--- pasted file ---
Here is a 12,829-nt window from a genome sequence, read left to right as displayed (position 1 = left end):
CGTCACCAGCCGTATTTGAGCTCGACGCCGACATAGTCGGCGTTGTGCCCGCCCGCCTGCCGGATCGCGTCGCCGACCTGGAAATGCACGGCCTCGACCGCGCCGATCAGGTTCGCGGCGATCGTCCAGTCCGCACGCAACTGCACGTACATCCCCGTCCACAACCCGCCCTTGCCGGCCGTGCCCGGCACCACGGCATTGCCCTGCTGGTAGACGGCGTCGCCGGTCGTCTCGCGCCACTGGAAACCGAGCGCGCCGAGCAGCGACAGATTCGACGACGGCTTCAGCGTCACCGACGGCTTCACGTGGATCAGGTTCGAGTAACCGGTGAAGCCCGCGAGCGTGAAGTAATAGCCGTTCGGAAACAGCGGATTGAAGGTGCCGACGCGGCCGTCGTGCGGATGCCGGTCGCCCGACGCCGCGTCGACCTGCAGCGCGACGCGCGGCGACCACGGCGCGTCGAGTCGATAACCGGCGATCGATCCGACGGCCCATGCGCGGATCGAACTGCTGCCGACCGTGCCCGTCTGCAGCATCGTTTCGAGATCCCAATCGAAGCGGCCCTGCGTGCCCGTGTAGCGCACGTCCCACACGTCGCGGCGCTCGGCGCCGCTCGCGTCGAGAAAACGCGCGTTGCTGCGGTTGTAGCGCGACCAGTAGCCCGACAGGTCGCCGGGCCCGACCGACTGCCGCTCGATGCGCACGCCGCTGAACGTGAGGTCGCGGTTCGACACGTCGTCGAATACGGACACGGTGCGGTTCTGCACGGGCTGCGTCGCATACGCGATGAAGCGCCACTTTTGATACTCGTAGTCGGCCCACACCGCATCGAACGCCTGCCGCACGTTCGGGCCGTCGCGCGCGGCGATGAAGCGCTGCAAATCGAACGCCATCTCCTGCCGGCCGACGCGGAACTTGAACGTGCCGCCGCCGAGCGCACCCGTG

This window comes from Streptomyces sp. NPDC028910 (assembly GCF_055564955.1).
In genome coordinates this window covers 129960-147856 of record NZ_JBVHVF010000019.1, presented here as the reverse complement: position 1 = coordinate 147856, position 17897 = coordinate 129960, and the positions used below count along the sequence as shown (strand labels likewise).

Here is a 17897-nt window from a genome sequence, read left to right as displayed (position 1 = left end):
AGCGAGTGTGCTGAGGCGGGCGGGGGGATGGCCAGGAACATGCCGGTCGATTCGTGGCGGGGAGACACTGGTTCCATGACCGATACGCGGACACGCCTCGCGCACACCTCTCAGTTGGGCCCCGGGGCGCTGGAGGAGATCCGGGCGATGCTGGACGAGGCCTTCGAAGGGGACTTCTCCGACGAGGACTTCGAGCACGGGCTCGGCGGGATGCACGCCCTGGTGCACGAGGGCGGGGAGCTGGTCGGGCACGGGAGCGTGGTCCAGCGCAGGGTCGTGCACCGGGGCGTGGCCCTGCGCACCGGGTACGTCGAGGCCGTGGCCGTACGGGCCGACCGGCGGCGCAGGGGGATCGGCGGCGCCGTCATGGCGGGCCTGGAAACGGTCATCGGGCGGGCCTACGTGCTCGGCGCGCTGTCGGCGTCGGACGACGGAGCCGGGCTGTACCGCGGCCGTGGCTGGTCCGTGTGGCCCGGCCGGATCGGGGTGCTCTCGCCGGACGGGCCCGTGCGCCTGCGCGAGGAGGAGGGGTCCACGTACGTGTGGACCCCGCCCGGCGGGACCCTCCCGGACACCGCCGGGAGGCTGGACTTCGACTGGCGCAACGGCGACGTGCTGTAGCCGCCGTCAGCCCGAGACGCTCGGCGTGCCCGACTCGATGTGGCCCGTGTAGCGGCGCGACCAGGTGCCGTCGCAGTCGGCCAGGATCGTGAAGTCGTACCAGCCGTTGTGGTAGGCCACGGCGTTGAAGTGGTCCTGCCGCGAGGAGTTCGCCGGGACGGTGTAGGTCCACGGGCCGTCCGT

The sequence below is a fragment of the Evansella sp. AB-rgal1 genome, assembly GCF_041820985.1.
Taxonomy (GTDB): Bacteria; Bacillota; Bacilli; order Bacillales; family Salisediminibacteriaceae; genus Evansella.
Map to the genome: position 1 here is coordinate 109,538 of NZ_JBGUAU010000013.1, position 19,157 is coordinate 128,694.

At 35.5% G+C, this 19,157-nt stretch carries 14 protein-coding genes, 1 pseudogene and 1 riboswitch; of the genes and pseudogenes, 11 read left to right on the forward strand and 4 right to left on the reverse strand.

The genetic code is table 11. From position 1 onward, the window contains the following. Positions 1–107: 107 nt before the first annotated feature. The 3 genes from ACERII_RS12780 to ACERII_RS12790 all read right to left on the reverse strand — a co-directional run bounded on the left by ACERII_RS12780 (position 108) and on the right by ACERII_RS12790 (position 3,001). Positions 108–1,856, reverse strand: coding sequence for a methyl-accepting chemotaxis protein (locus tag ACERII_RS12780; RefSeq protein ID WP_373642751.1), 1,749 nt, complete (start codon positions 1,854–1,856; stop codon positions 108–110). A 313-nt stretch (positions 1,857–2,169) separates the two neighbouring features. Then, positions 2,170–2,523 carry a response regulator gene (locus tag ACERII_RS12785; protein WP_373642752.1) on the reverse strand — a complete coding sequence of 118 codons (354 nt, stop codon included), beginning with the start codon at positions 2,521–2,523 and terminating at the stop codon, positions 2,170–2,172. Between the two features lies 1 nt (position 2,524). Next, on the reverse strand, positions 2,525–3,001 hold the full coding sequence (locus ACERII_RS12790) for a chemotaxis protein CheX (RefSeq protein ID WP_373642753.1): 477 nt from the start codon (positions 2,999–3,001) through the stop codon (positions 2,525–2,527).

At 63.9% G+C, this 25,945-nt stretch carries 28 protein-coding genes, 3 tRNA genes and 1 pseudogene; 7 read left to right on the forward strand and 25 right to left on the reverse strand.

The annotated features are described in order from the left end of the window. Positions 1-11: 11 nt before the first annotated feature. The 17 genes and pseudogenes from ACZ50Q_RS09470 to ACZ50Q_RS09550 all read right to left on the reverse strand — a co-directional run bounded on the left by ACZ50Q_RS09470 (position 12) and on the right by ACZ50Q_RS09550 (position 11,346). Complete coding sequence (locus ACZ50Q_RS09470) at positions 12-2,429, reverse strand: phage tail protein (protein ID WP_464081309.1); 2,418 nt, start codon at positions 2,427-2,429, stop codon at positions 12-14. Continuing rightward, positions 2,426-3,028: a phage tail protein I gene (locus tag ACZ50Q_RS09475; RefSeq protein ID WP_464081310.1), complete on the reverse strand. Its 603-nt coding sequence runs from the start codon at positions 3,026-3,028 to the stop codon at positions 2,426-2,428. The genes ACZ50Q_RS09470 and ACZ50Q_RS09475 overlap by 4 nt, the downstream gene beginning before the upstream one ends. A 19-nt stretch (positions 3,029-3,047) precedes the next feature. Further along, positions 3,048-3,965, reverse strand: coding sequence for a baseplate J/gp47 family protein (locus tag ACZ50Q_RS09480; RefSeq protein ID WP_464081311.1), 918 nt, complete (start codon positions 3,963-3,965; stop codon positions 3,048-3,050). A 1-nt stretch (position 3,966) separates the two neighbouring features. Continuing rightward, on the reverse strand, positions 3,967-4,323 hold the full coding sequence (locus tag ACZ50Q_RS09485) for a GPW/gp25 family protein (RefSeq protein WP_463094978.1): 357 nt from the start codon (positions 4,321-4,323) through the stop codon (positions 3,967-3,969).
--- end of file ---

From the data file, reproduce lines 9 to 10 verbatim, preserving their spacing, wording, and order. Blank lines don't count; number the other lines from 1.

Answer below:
Map to the genome: position 1 here is coordinate 109,538 of NZ_JBGUAU010000013.1, position 19,157 is coordinate 128,694.

At 35.5% G+C, this 19,157-nt stretch carries 14 protein-coding genes, 1 pseudogene and 1 riboswitch; of the genes and pseudogenes, 11 read left to right on the forward strand and 4 right to left on the reverse strand.